Rewriting Git history

The other day I made about 30 commits to a project without realizing my editor was adding spaces to the files even though they mostly contained tabs. I really couldn’t care less whether files have tabs or spaces, but consistency is the important thing, so I decided to rewrite my history using git’s filter-tree option.

This command checks out each original revision, and makes the changes specified, then commits that as a new revision. In this case I replace a tab with 4 spaces in every .cs file. I start from origin/master and go up to the currently checked out commit (head):

git filter-branch --tree-filter "find . -name '*.cs' -exec sed -i -e 's/\t/    /g' {} \;" origin/master..HEAD

You can run an arbitrary script (perhaps run it from a different file if it’s longer than this though!). Here’s another example using git diff to check which “.cs” files were new or modified in the range I’m rewriting, which I then pipe to sed and replace a tab with four spaces.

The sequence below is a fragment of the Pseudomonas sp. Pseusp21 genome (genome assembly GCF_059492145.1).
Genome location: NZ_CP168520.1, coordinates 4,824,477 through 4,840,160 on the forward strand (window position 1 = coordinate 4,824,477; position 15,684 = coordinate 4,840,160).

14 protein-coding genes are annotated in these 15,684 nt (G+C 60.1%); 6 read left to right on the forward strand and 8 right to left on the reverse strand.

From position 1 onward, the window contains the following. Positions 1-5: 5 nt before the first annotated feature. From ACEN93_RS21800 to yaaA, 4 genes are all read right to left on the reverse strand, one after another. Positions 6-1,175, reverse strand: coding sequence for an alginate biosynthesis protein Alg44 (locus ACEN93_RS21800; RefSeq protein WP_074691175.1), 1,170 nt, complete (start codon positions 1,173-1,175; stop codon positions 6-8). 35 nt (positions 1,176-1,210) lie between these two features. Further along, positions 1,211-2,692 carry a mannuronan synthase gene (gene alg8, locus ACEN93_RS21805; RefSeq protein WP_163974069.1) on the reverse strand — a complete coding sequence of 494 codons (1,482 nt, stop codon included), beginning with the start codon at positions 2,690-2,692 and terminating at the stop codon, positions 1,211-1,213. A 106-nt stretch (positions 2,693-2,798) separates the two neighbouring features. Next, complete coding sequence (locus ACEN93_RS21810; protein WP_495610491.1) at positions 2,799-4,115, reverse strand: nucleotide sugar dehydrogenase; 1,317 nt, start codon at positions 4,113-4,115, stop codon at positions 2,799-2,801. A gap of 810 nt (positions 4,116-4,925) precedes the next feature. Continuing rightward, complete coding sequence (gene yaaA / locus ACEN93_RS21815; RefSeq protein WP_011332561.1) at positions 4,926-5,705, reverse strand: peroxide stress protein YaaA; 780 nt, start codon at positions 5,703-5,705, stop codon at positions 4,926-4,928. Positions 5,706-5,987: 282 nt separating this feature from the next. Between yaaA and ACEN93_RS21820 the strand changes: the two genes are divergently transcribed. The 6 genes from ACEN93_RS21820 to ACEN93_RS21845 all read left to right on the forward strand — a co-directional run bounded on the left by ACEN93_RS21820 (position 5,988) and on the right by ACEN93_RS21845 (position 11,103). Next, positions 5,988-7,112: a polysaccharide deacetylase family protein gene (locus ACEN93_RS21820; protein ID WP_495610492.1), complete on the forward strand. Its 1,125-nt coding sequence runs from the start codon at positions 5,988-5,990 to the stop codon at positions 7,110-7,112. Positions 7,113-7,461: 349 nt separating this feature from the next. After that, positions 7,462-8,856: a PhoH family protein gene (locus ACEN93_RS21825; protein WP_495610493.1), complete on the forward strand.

git filter-branch --tree-filter "git diff --name-status master HEAD | egrep ^[AM] | grep .cs | cut -f2 | xargs sed -i \"s/\t/    /g\"" master..HEAD

This one won’t deal well with files that are created anywhere except the first commit. I’ll leave that as an exercise for the reader 😉

About GrahamTheCoder

I'm Graham (the coder). A C# developer based in Cambridge hoping blogging will achieve some or all of the following. Help me organise my thoughts. Practice writing things other than code. Give me a place to refer people to when I'm trying to make a long winded point. I welcome comments and constructive criticism, and hope to look back at my written opinions in the future and laugh at my own naivety.
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